Devyn Marble following his father

Devyn Marble has a famous last name at Iowa. He's not intimidated by it. AP Photo/Charlie Neibergall

It started in high school, not just the comparisons but the attitude.

Roy Devyn Marble couldn't do much about the first. The comparisons were inevitable for a Michigan kid named Marble, especially once he put a basketball in his hand. But the latter -- the attitude -- that Devyn Marble, as he prefers to be called, could control.

And so rather than run from the people who put his game alongside his dad's all the time, Devyn decided to embrace them. If people asked how Devyn would match the accomplishments of Roy Marble Sr., a one-time first-round draft pick and the all-time leading scorer at Iowa, he said he would top them; if they wondered why he chose to walk in his pop's collegiate footsteps rather than forge his own path, Devyn shrugged and said "Why not?"

"To be honest, it never bothered me,'' Devyn Marble said. "My mom was worried about it for me, but I wasn't. My dad was a great player and I'm happy for him, but I always knew I'd be able to pave my own way.''

Devyn's way, ironically enough, might end up looking eerily like his father's. Roy Marble, Sr. scored 2,116 points in his Hawkeye career. While Devyn won't score more, he already has put his name in Iowa's record books. He entered the season already above the 1,000-point plateau and, in his junior year, he became the first player to collect more than 1,100 points, 350 rebounds and 275 assists.

Moreover, if the early predictions prove correct, Devyn might help the Hawkeyes, dormant and NCAA tournament bid-less since 2006, to return to his dad's glory days.

Back when Roy Marble Sr. played, Dr. Tom Davis patrolled the sidelines and NCAA tournament berths were a given.

Roy's sophomore season, in fact, remains the program's most recent highwater mark. In 1986-87, the Hawkeyes won 30 games and rolled to the Elite Eight, setting an impossible bar that Davis never quite realized again. Though Iowa continues to hear its name called regularly on Selection Sunday, the university decided in 1999 not to renew Davis' contract, bringing in Steve Alford.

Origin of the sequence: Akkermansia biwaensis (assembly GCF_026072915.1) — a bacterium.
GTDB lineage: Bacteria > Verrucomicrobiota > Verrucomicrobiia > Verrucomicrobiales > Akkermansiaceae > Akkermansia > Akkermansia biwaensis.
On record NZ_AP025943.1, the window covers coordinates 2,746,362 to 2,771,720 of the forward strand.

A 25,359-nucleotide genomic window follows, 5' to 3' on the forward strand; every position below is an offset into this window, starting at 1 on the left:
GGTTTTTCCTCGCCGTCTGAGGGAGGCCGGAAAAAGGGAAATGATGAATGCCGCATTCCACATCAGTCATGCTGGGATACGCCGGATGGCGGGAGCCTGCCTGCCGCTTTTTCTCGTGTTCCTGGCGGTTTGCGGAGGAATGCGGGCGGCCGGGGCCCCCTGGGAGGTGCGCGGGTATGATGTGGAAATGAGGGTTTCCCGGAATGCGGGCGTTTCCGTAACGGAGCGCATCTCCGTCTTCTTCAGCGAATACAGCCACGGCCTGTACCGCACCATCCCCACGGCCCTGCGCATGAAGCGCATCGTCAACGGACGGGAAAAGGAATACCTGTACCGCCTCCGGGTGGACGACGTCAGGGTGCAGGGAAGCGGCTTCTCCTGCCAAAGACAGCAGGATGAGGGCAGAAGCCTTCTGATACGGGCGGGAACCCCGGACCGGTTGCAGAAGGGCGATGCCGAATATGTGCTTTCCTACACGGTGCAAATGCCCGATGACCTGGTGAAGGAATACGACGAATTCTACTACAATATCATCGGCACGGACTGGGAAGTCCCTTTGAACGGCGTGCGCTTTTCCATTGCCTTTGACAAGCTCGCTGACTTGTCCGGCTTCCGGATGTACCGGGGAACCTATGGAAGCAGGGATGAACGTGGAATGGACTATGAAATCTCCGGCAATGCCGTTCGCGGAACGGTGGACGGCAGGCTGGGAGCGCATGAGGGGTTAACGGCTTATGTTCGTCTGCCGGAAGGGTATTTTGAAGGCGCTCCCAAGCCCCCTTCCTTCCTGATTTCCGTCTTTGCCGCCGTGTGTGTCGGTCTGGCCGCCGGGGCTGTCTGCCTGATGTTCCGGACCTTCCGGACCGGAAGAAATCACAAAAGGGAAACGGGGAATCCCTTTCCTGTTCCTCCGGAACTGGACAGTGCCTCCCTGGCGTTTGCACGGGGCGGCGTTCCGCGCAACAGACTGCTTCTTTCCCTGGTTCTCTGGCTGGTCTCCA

Alford stayed eight seasons before bolting for New Mexico, leaving three NCAA tournament berths, but just one win, in his wake.

That beget what can be best described as the Todd Lickliter debacle, an awful marriage between school and coach that ended following three losing seasons, several player exoduses and the disenchantment of a fan base.

Months after Fran McCaffery was hired amid all that turmoil, the former Siena coach relayed a phone call he'd received from a friend not long after he took the job.

"He just screamed, 'Are you crazy?''' McCaffery told ESPN.com with a laugh back in 2010.

Not an uncommon reaction, considering that McCaffery had established himself at Siena and had a good, easy thing going. But McCaffery isn't about easy. He's a Philadelphia native , a typical Philly blue-collar toiler who likes to roll up his sleeves. Iowa would be just the latest in a string of rebuilding jobs for the coach.